Incidence of neurological complications and post-dural puncture headache after regional anesthesia in obstetric practice: A retrospective study of 2399 patients

  • Domingos Dias Cicarelli Anesthesiologist, Anesthesia Division of Hospital Universitario da Universidade de Sào Paulo, Sáo Paulo, Brazil
  • Elke Frerichs Anesthesiologist, Anesthesia Division of Hospital Universitario da Universidade de Sào Paulo, Sáo Paulo, Brazil
  • Fábio Ely Martins Benseñor Anesthesiologist, Anesthesia Division of Hospital Universitario da Universidade de Sào Paulo, Sáo Paulo, Brazil
Keywords: Anesthesia, Obstetrical Anesthesia, Conduction Analgesia, Anesthesia Epidural, Nerve Block

Abstract

Introduction and objectives:Regional anesthesia provides excellent anesthesia and analgesia in obstetric patients, but has potential for complications such as post-dural puncture headache and permanent or transient nerve damage. This study aimed to describe the incidence of post-dural puncture headache and nerve damage in the obstetric population of a university hospital that was submitted to neuraxial blockades, comparing with the world literature, and identify risk factors.
Materials and methods: A retrospective cohort was performed including data collected in the records of post-anesthetic consults conducted during the year 2010. The main analysis was performed on the complaints of peripheral neurological deficits and headaches reported by patients, type of anesthesia and performed surgical procedures. A multiple regression analysis was performed to investigate the association between the onset of lower limb paresthesias and the length of stay of these patients in the gynecological position and other variables.
Results: A total of 2399 pregnant patients who had undergone neuraxial blockade were evaluated. Neurologic complications that occurred in these patients were divided into lower limb paresthesias (0.3%), transient radicular irritation (0.1%), and post-dural puncture headache (3%). The patients who stayed more than 60 min in gynecological position showed an odds ratio of evolution with lower limb paresthesias of 1.75 and patients who stayed more than 120 min showed an odds ratio of 2.1, but without statistical significance.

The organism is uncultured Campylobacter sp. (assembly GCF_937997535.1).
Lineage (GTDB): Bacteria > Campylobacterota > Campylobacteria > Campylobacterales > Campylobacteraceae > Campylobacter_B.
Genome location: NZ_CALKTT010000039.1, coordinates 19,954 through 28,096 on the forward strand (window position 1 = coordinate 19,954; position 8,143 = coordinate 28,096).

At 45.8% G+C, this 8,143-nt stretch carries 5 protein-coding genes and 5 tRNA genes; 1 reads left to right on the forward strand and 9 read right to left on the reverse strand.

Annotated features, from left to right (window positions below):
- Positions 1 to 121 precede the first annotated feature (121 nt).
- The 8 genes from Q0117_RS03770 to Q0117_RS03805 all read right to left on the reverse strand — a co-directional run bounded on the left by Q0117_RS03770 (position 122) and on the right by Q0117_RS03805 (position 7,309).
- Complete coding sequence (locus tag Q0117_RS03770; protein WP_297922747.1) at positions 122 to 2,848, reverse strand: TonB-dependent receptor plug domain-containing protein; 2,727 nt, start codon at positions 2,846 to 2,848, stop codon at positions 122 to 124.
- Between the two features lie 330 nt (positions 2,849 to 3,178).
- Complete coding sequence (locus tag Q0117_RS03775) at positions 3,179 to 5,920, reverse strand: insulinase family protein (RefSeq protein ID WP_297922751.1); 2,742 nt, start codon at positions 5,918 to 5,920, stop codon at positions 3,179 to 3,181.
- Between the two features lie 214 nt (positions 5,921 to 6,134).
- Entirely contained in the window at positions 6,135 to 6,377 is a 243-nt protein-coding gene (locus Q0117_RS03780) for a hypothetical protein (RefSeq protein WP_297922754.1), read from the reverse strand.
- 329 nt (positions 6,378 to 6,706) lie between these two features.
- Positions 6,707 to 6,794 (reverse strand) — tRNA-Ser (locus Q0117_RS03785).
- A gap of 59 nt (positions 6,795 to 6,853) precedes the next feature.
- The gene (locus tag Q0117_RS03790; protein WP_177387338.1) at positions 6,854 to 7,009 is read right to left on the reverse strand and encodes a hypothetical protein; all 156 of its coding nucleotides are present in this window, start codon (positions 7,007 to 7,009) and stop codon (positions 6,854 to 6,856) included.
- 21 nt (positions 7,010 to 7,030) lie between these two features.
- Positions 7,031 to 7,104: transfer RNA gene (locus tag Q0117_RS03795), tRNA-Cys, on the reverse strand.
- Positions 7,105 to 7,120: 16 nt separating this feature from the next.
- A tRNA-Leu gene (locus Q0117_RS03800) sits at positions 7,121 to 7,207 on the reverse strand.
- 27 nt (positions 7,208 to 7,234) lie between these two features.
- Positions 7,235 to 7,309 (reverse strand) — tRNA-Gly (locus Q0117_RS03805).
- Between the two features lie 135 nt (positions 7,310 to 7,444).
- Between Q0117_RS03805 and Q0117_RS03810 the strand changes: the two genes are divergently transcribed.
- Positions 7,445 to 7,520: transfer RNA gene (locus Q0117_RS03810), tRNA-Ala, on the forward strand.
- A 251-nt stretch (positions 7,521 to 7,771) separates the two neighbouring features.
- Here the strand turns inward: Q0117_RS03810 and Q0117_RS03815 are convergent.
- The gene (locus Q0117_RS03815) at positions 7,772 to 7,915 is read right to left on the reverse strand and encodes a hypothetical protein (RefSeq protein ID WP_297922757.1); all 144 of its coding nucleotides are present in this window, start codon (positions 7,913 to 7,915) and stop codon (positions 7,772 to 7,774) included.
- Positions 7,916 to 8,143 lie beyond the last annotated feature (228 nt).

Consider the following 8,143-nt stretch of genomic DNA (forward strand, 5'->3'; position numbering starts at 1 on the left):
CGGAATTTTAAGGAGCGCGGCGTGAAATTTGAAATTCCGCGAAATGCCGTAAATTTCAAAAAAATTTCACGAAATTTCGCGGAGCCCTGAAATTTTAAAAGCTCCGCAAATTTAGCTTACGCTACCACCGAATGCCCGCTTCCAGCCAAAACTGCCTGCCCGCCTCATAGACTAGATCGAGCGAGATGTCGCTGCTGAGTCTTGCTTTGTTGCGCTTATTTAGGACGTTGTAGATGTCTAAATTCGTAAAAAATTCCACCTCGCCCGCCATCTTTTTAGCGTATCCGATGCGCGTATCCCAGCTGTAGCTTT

Conclusions:Patients submitted to neuraxial blockades and placed in gynecological position were more likely to evolve with lower limb paresthesias related to duration of this position.

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How to Cite
1.
Dias Cicarelli D, Frerichs E, Martins Benseñor FE. Incidence of neurological complications and post-dural puncture headache after regional anesthesia in obstetric practice: A retrospective study of 2399 patients. Colomb. J. Anesthesiol. [Internet]. 2014Jan.1 [cited 2022Jul.6];42(1):28–32. Available from: https://www.revcolanest.com.co/index.php/rca/article/view/620

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Published
2014-01-01
How to Cite
1.
Dias Cicarelli D, Frerichs E, Martins Benseñor FE. Incidence of neurological complications and post-dural puncture headache after regional anesthesia in obstetric practice: A retrospective study of 2399 patients. Colomb. J. Anesthesiol. [Internet]. 2014Jan.1 [cited 2022Jul.6];42(1):28–32. Available from: https://www.revcolanest.com.co/index.php/rca/article/view/620
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